Dear People of God at St. Luke's,
I write to you in a time of revealing-Epiphany-as it turns over to a time of introspection in Lent.
When I was at a structured retreat time one summer a few years back I once again took up one of the vexations of my life, personal and professional. I come from a home where expressions of anger were as powerful as they were unpredictable. As an adult I experience anger in others directed in somewhat the same way, and I seem to find myself in an emotional and spiritual wilderness without guide markers to show me the way.
So at this retreat I began working with images-paintings, photos-both ancient and contemporary as means for meditation to give me guide posts along the way that I could recall and remember. I've now amassed quite a notebook full of helpful images. I want to share with you three of those. When I am meditating with them I start in quiet, say my prayers for those about whom I am concerned, myself, and offer thanksgivings. I then ask God to open my eyes to what I am seeing, and what I might further see and connect.
The first is the wilderness.
For those of you receiving a hard copy of this newsletter, and for purposes of explaining where some of my thoughts go in meditation, I'll start with a description: this painting by Antonio Garcia Lopez (who by the way had an exhibition at the MFA several years back) is painted in autumnal/wintery browns, from the perspective of what I think of as a basement view into the world. A small doll sits against the door, on the floor; the area in the middle distance is a walled-in garden; beyond the wall we get a glimpse of more bare trees, a cloudy sky and a muted sun.
The doll can represent childhood, things outgrown, loved things now deserted, the past that is still very much in the foreground, wanted or unwanted, 'looking' back at me the viewer. The dark basement though has window, even if the view is of a season of bare trees. The garden does not have life, but there is a promise of it. The wall can either feel protective, to keep out the larger world, or oppressive, keeping the viewer contained. More of the same though is glimpsed outside the wall-barren, a sun that brings no warmth.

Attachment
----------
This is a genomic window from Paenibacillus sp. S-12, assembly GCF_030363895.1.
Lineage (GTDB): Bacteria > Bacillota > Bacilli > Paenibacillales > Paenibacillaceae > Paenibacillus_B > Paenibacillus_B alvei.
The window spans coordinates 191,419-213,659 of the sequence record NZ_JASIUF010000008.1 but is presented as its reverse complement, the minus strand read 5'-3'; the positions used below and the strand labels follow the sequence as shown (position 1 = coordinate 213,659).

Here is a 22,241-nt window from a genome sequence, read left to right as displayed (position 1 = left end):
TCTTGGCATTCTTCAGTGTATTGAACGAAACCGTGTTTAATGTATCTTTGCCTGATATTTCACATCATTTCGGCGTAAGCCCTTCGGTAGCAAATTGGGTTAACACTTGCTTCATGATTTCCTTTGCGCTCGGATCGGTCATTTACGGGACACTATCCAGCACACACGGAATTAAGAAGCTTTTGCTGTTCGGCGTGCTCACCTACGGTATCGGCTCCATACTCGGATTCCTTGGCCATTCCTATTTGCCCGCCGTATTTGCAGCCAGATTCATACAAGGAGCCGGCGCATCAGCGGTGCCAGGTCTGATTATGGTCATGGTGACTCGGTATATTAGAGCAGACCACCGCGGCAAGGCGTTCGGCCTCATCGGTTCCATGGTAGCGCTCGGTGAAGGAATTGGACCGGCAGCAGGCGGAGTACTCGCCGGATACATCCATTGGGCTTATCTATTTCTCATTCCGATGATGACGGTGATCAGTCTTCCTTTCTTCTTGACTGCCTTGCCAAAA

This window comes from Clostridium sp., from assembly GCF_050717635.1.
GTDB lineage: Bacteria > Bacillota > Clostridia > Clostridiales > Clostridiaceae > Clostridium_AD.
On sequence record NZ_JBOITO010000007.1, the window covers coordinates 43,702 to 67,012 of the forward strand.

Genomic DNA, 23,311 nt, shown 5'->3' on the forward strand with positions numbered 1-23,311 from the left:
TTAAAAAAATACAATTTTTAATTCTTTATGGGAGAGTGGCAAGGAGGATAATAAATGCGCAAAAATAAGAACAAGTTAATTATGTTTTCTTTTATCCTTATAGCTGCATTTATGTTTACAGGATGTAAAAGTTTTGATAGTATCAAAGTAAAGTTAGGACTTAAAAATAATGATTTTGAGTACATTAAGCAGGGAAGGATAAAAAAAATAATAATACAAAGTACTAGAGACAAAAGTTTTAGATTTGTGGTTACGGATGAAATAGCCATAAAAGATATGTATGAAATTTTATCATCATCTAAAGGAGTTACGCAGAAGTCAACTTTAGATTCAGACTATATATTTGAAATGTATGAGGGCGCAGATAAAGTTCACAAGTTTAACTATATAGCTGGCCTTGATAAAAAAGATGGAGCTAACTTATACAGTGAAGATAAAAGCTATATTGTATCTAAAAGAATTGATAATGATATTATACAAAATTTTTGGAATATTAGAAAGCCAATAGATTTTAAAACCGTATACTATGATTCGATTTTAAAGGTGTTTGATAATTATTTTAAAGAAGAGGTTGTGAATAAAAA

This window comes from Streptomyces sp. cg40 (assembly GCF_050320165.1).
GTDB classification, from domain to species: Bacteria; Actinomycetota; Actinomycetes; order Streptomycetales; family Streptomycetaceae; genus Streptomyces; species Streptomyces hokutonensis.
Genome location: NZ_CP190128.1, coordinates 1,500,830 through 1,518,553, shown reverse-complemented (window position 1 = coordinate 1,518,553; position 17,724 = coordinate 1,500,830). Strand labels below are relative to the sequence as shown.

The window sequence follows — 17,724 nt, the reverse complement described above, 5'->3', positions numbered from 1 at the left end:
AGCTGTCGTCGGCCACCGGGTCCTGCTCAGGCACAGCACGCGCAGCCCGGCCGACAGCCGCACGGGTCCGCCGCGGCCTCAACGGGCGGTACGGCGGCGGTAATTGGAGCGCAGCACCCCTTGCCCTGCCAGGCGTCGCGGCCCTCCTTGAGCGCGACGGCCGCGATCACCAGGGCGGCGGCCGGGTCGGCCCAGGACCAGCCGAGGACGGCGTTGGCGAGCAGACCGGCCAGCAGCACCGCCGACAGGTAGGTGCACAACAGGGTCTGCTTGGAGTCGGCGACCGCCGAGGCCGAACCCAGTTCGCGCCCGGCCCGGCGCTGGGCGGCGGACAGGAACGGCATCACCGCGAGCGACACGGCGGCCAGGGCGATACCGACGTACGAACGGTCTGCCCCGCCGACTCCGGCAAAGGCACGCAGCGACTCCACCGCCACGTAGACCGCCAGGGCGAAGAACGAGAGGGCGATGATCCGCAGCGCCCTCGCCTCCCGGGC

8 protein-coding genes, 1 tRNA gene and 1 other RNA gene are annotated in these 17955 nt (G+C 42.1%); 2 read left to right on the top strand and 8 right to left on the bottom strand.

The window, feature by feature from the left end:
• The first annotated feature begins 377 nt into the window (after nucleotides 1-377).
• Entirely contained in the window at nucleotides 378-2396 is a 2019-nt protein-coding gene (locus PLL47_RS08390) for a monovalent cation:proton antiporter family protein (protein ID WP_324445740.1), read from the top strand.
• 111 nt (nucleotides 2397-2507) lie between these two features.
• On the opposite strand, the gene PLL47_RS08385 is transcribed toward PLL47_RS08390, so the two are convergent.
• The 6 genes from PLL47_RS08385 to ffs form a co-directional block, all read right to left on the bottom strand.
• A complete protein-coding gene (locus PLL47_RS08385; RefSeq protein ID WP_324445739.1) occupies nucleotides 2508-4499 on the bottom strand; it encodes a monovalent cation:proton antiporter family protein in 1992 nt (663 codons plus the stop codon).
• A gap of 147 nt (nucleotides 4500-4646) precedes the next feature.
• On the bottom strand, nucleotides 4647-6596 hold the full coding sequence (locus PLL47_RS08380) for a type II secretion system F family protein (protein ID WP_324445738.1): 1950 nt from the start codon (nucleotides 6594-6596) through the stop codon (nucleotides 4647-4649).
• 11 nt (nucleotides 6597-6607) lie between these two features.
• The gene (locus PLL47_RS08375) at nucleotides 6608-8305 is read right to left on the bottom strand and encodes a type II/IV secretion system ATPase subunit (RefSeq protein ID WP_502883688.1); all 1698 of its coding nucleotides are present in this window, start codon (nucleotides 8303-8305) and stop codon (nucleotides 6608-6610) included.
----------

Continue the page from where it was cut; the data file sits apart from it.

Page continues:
To inhabit this world is to face past and present, with a kind of bleakness pervasive. The scene is static-no movement implied unless it is the slow change of the sun in the sky-is it rising or setting?
What do you see?
The next image I claim as 'way station,' a step in the process of finding my bearings.
This photograph by Nicole Yeoman is clearly arranged, not a scene that the artist just happened upon. It shows a floor made of wooden boards. Some of the boards have come loose and are arcing upward-warped or forced?-with light shining through the cracks. The real power of this photo is not in complexity but rather the many directions one can go in thinking about its import. I associate light with God's light, presence; as the psalmist says "in your light we see light." One stands on a floor, but this one is alive with power, not an inert thing to be taken for granted. Moses heard God say "take off your sandals because you are standing on holy ground," and I reflect that since God is in all places at all time then wherever we go is holy ground. God is the 'ground of our being.' God's word is a light to our footsteps. But-uneven boards! You have to pay attention to the light. This light is inside. In contrast with the previous image, here you don't need the dim sun; the light rises up wherever you are.
The final image is one that follows up on the promise hinted at in that second image above.
When I first started writing this reflection I wasn't sure which image I'd choose here, but my reflections lead me to this icon:
Here the holy mountain of God rises up in the wilderness. Moses is the small figure bowed prostrate to the ground in front of the overwhelming burning bush. Blue sky. Sheep peacefully and safely gathered together. And I'm not sure you can make it out, but there is a small angel peeking out from behind the burning bush at Moses. We join Moses in the presence of the holy which is awesome (in the true sense of the word), humbling, but also the presence to which we are called-powerful, but safe. To internalize this image, to carry it around in my head, as one of the tools I can call on in the middle of life's challenges, means to know myself in God's presence as the first and foremost meaningful reality of my life.
To pray and meditate with images takes a kind of concentration that does not come with a visit to the museum, or at least not easily. You ask God to be present, let your mind free associate, see where you and the Spirit take you. Let me know if this approach appeals to you. I'd be happy to direct you to sources of art on the internet where you can view and select and save your own images with which to reflect.